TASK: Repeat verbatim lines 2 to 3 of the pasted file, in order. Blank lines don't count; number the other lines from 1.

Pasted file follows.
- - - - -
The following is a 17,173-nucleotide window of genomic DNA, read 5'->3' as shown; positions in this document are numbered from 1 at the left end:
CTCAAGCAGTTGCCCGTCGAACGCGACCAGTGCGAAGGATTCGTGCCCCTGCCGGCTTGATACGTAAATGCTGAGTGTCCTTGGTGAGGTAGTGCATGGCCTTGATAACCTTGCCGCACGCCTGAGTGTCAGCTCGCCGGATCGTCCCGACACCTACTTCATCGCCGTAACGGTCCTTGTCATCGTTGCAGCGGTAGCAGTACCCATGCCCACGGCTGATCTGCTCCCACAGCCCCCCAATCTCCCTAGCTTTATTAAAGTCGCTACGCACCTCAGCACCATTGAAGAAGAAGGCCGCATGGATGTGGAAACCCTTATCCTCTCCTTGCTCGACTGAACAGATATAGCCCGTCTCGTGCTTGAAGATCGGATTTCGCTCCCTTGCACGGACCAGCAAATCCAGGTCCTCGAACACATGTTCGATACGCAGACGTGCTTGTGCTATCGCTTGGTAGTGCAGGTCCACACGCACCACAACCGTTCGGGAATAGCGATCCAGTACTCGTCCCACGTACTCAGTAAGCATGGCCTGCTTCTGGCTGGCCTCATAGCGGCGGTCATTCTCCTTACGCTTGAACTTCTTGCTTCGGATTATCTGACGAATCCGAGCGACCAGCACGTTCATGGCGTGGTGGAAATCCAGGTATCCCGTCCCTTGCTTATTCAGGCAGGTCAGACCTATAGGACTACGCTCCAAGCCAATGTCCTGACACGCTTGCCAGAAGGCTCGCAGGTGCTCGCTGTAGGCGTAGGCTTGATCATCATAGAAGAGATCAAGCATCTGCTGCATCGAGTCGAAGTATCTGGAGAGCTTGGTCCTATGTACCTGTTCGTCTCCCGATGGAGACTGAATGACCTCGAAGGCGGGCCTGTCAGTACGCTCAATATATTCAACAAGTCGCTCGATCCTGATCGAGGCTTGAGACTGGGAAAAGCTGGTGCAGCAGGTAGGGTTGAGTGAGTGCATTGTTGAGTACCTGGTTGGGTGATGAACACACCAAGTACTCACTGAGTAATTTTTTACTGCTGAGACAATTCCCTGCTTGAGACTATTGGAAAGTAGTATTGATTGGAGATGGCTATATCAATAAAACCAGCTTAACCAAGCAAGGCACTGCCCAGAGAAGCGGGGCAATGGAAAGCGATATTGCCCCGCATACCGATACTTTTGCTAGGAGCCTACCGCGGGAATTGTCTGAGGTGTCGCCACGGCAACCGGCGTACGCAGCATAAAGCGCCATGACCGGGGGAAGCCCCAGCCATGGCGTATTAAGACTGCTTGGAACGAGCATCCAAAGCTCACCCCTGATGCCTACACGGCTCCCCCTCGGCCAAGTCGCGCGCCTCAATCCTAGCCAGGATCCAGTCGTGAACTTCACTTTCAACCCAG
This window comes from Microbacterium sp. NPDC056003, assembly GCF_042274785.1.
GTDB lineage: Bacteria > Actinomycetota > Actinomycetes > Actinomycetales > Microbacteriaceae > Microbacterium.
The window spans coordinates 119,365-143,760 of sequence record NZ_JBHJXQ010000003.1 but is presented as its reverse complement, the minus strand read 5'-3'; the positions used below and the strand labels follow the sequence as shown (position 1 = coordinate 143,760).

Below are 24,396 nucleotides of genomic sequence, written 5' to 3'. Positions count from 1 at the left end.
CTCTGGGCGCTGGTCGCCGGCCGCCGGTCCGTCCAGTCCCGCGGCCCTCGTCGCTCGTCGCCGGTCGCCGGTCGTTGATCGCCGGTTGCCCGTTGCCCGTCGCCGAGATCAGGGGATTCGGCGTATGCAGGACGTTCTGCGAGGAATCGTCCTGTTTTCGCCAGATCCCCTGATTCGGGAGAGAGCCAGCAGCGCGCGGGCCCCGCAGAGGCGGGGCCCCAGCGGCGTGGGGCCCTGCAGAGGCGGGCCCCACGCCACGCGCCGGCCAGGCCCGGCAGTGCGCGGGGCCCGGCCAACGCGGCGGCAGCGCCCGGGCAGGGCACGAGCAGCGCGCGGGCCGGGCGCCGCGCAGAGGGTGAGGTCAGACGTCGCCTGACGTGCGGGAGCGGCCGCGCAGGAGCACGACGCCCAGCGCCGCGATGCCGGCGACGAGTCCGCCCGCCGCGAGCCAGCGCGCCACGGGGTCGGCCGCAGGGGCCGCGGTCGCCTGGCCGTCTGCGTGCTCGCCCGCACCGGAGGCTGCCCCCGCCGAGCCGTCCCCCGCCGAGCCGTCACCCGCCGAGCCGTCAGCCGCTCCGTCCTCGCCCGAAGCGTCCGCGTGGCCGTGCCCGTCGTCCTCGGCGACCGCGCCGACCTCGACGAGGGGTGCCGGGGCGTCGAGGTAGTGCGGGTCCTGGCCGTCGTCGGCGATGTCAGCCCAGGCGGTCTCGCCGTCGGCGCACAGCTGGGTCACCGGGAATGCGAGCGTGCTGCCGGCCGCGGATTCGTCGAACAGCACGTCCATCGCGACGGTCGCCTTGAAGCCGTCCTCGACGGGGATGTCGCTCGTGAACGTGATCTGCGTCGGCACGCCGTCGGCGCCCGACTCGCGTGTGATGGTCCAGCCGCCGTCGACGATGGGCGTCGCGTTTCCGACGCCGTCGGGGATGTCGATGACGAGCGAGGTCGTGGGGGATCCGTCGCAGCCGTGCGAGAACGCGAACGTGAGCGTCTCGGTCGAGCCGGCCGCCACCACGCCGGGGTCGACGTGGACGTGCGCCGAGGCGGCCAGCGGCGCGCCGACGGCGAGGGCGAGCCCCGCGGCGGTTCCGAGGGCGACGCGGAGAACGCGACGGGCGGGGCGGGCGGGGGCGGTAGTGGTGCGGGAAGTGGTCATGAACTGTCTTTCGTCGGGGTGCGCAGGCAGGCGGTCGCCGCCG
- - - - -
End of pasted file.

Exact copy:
CTCAAGCAGTTGCCCGTCGAACGCGACCAGTGCGAAGGATTCGTGCCCCTGCCGGCTTGATACGTAAATGCTGAGTGTCCTTGGTGAGGTAGTGCATGGCCTTGATAACCTTGCCGCACGCCTGAGTGTCAGCTCGCCGGATCGTCCCGACACCTACTTCATCGCCGTAACGGTCCTTGTCATCGTTGCAGCGGTAGCAGTACCCATGCCCACGGCTGATCTGCTCCCACAGCCCCCCAATCTCCCTAGCTTTATTAAAGTCGCTACGCACCTCAGCACCATTGAAGAAGAAGGCCGCATGGATGTGGAAACCCTTATCCTCTCCTTGCTCGACTGAACAGATATAGCCCGTCTCGTGCTTGAAGATCGGATTTCGCTCCCTTGCACGGACCAGCAAATCCAGGTCCTCGAACACATGTTCGATACGCAGACGTGCTTGTGCTATCGCTTGGTAGTGCAGGTCCACACGCACCACAACCGTTCGGGAATAGCGATCCAGTACTCGTCCCACGTACTCAGTAAGCATGGCCTGCTTCTGGCTGGCCTCATAGCGGCGGTCATTCTCCTTACGCTTGAACTTCTTGCTTCGGATTATCTGACGAATCCGAGCGACCAGCACGTTCATGGCGTGGTGGAAATCCAGGTATCCCGTCCCTTGCTTATTCAGGCAGGTCAGACCTATAGGACTACGCTCCAAGCCAATGTCCTGACACGCTTGCCAGAAGGCTCGCAGGTGCTCGCTGTAGGCGTAGGCTTGATCATCATAGAAGAGATCAAGCATCTGCTGCATCGAGTCGAAGTATCTGGAGAGCTTGGTCCTATGTACCTGTTCGTCTCCCGATGGAGACTGAATGACCTCGAAGGCGGGCCTGTCAGTACGCTCAATATATTCAACAAGTCGCTCGATCCTGATCGAGGCTTGAGACTGGGAAAAGCTGGTGCAGCAGGTAGGGTTGAGTGAGTGCATTGTTGAGTACCTGGTTGGGTGATGAACACACCAAGTACTCACTGAGTAATTTTTTACTGCTGAGACAATTCCCTGCTTGAGACTATTGGAAAGTAGTATTGATTGGAGATGGCTATATCAATAAAACCAGCTTAACCAAGCAAGGCACTGCCCAGAGAAGCGGGGCAATGGAAAGCGATATTGCCCCGCATACCGATACTTTTGCTAGGAGCCTACCGCGGGAATTGTCTGAGGTGTCGCCACGGCAACCGGCGTACGCAGCATAAAGCGCCATGACCGGGGGAAGCCCCAGCCATGGCGTATTAAGACTGCTTGGAACGAGCATCCAAAGCTCACCCCTGATGCCTACACGGCTCCCCCTCGGCCAAGTCGCGCGCCTCAATCCTAGCCAGGATCCAGTCGTGAACTTCACTTTCAACCCAG
This window comes from Microbacterium sp. NPDC056003, assembly GCF_042274785.1.